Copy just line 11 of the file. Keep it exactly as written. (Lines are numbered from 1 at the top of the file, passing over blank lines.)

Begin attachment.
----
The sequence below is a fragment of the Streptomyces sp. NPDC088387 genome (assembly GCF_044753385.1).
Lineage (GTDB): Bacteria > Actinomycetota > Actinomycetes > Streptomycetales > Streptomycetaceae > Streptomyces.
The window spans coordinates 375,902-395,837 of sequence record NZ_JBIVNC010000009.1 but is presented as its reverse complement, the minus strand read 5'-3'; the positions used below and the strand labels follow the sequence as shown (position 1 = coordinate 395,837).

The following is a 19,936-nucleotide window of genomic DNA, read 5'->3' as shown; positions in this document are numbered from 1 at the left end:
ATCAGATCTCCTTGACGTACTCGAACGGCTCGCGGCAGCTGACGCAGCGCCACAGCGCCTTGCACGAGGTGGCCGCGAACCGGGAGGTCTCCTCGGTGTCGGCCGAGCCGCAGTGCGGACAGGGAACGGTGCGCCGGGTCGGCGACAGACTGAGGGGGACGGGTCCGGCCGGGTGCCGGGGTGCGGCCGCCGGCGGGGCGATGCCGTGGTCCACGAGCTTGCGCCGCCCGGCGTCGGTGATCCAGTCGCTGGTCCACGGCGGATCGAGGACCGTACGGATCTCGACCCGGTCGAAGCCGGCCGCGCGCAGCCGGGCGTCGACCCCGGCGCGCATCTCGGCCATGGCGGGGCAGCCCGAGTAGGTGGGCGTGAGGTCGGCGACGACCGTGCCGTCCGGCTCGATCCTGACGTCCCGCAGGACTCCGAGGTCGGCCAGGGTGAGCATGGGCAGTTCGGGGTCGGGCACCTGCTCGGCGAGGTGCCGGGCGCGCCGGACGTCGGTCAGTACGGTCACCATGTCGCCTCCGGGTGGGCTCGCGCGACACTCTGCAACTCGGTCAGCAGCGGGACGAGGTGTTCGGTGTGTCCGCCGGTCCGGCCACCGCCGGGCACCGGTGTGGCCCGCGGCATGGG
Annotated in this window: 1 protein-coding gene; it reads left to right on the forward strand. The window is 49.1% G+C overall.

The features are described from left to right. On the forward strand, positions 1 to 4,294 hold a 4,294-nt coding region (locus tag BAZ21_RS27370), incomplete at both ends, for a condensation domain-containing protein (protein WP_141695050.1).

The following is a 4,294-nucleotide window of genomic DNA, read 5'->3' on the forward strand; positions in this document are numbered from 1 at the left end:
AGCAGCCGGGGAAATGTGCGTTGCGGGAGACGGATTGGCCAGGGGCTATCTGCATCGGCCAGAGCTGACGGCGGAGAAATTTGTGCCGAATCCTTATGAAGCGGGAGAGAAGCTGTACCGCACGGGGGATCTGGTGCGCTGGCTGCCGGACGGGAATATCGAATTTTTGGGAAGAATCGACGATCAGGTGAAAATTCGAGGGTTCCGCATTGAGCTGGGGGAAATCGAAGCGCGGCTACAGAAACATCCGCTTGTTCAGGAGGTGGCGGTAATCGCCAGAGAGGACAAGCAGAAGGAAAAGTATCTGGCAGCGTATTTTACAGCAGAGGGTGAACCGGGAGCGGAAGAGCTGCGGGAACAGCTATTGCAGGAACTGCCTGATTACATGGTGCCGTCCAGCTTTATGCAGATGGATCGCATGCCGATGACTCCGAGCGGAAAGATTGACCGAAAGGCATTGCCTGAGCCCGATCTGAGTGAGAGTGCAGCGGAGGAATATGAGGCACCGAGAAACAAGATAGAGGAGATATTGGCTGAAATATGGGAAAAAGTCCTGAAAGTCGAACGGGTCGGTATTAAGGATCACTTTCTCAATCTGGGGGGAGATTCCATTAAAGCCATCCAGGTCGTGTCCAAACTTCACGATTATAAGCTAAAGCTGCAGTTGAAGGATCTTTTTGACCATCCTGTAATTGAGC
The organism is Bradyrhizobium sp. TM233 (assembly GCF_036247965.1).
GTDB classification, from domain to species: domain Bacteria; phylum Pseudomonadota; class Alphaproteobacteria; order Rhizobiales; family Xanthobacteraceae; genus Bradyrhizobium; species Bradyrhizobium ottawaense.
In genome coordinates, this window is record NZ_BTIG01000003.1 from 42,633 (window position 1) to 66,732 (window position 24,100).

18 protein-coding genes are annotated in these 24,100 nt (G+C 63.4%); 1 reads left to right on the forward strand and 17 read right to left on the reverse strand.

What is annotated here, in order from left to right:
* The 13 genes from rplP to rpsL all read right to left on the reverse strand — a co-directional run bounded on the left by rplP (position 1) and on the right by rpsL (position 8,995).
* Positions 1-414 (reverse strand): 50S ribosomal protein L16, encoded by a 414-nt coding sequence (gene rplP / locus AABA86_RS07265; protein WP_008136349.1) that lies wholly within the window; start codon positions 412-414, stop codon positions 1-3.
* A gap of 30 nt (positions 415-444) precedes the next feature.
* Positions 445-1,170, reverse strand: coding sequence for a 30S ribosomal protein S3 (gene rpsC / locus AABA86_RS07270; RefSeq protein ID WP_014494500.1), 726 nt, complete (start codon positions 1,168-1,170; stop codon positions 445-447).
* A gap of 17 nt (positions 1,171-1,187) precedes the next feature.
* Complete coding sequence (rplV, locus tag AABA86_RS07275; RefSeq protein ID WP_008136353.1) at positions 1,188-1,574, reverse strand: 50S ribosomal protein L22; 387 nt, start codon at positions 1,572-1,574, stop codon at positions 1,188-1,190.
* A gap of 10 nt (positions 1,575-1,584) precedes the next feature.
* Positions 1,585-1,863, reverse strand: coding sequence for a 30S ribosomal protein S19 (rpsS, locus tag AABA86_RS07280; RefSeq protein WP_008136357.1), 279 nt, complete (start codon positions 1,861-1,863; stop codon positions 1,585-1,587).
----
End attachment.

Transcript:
GTDB classification, from domain to species: domain Bacteria; phylum Pseudomonadota; class Alphaproteobacteria; order Rhizobiales; family Xanthobacteraceae; genus Bradyrhizobium; species Bradyrhizobium ottawaense.